Directed by J. J. Abrams
Starring Chris Pine, Zachary Quinto, Karl Urban, Zoe Saldana, John Cho, Anton Yelchin, Simon Pegg, Bruce Greenwood, Eric Bana, and Leonard Nimoy.
Well, here it is, my most anticipated summer blockbuster of 2009. I’m a huge trekkie, and the thought of a Star Trek reboot was one I approached with an open mind. The more I learned about this project, the more I was reminded of a scenario played out in the book Star Trek: Phase II — The Lost Series. It asked “What if Star Trek was just another fondly remembered TV show and just now was being turned into a movie?” That’s really what is seems like Abrams and crew set out to do with the original series. I booked a day off work so I could see it opening day. Did it meet my expectations?
A mysterious rift opens up in space, and out comes a Romulan ship of advance design, which promptly destroys the U.S.S. Kelvin. During the evacuation of the Kelvin, a child is born…James T. Kirk. We flash forward 25 years. Kirk is now a brash young man who is dared to join Starfleet. While in the academy, he makes his friends with a rising medical officer named McCoy, and enemies with an undergraduate instructor named Spock. But, before things can be settled, a distress call is sent out, and these cadets are called into action! That mysterious Romulan ship has returned, and it has a mysterious connection with Spock. Will Kirk and the rest of these young cadets made to command the Enterprise be able to stop this mysterious threat?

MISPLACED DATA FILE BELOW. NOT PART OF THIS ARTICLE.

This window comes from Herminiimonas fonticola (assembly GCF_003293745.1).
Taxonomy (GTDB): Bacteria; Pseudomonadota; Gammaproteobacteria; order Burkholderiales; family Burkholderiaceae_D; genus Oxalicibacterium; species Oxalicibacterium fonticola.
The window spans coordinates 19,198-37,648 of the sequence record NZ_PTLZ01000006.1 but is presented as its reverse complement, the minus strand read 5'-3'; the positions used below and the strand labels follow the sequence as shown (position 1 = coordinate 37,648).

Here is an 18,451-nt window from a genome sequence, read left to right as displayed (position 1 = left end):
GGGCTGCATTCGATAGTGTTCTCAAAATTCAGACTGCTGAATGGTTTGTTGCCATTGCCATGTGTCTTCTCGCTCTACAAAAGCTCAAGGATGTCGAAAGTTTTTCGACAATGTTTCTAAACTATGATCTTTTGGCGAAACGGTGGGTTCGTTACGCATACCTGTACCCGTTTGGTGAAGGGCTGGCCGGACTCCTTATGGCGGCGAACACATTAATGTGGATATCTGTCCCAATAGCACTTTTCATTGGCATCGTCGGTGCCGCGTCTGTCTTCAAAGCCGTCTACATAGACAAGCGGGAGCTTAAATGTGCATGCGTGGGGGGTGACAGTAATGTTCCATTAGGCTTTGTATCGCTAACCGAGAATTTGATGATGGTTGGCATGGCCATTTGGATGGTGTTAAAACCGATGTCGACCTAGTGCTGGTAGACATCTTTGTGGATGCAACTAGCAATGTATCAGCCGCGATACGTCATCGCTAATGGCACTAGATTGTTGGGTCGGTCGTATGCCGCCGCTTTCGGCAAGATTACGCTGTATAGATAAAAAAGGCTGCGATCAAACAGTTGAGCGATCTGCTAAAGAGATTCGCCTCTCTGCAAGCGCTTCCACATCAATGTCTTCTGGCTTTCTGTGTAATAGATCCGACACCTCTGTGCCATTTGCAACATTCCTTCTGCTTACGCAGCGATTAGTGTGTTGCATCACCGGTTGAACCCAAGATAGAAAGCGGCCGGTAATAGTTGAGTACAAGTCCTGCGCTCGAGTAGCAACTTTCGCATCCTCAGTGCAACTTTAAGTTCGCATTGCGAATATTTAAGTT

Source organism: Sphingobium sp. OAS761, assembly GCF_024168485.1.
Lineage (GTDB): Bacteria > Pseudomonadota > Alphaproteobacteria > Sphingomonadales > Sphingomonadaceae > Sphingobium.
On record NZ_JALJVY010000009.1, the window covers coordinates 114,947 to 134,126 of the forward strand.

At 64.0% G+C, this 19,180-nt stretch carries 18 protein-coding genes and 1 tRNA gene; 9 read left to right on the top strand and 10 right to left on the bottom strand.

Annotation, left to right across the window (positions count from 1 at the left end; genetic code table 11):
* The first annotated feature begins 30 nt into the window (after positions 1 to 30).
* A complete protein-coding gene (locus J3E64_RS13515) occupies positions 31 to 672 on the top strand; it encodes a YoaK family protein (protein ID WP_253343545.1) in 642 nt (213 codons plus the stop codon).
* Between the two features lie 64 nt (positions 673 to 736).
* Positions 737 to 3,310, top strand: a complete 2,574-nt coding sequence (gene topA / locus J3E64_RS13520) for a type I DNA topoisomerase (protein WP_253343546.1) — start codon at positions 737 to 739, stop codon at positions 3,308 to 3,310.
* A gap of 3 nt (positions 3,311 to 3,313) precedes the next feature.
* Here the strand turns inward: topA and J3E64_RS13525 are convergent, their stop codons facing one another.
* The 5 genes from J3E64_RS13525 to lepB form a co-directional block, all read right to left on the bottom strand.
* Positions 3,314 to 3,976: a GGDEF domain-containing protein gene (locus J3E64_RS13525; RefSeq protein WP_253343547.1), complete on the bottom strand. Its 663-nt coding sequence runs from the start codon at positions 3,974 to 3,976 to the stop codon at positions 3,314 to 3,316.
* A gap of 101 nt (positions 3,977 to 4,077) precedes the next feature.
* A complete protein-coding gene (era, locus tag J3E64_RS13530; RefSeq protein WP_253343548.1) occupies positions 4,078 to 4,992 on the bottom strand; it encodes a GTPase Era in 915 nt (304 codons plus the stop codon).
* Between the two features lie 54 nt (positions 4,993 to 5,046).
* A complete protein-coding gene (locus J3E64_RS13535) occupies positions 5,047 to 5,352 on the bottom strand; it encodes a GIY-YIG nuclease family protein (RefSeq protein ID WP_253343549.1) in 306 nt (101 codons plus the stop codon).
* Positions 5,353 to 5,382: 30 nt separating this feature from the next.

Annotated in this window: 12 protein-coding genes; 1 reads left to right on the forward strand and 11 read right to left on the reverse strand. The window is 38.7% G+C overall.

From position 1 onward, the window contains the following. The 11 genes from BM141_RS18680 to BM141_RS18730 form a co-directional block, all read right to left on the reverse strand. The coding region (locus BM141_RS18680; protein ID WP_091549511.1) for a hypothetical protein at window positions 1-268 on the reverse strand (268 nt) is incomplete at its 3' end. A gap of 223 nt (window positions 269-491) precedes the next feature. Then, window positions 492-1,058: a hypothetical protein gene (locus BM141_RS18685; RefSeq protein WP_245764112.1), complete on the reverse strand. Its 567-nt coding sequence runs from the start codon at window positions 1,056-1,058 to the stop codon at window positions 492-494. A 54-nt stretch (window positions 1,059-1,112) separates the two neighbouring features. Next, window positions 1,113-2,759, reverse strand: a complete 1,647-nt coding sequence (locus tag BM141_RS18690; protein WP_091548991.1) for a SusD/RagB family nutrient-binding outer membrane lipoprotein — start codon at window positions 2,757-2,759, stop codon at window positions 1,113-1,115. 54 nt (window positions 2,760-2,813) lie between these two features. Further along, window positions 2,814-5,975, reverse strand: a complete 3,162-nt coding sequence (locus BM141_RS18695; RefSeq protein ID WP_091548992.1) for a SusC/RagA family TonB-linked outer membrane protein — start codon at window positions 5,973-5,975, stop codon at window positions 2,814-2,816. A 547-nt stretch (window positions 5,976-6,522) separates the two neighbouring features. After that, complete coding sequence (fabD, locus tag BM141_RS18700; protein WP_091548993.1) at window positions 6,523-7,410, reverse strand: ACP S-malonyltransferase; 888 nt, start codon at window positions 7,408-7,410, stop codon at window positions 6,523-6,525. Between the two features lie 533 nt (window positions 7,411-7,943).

What I Liked
Ever since the Star Wars prequels and Lord of the Rings, this is the Star Trek movie I’ve been waiting for. Finally, all the special effects technology at our disposal was used to tell a truly epic Star Trek story. This doesn’t feel cheap, this doesn’t have a 2-hour special episode of Voyager vibe. This is a Star Trek movie. The characters are as close to I remember them, with Karl Urban’s McCoy being very dead on. And there’s lots of clever in-jokes to the rest of the franchise if you know what to look for.
What I Didn’t Like
Well, despite all their attempts at something new, they still manage to fall victim to some of the cliches of the franchise. They made one change to a certain character relationship that just kind of comes out of nowhere. The space scenes are darkly lit, making it tough to figure out what was going on. And who the hell decided that Chekov should have the same accent as Borat?
This is Star Trek writ large. We’ve never seen it on this scale, and it looks good on this scale. A fine beginning to what will probably be the latest Star Trek series.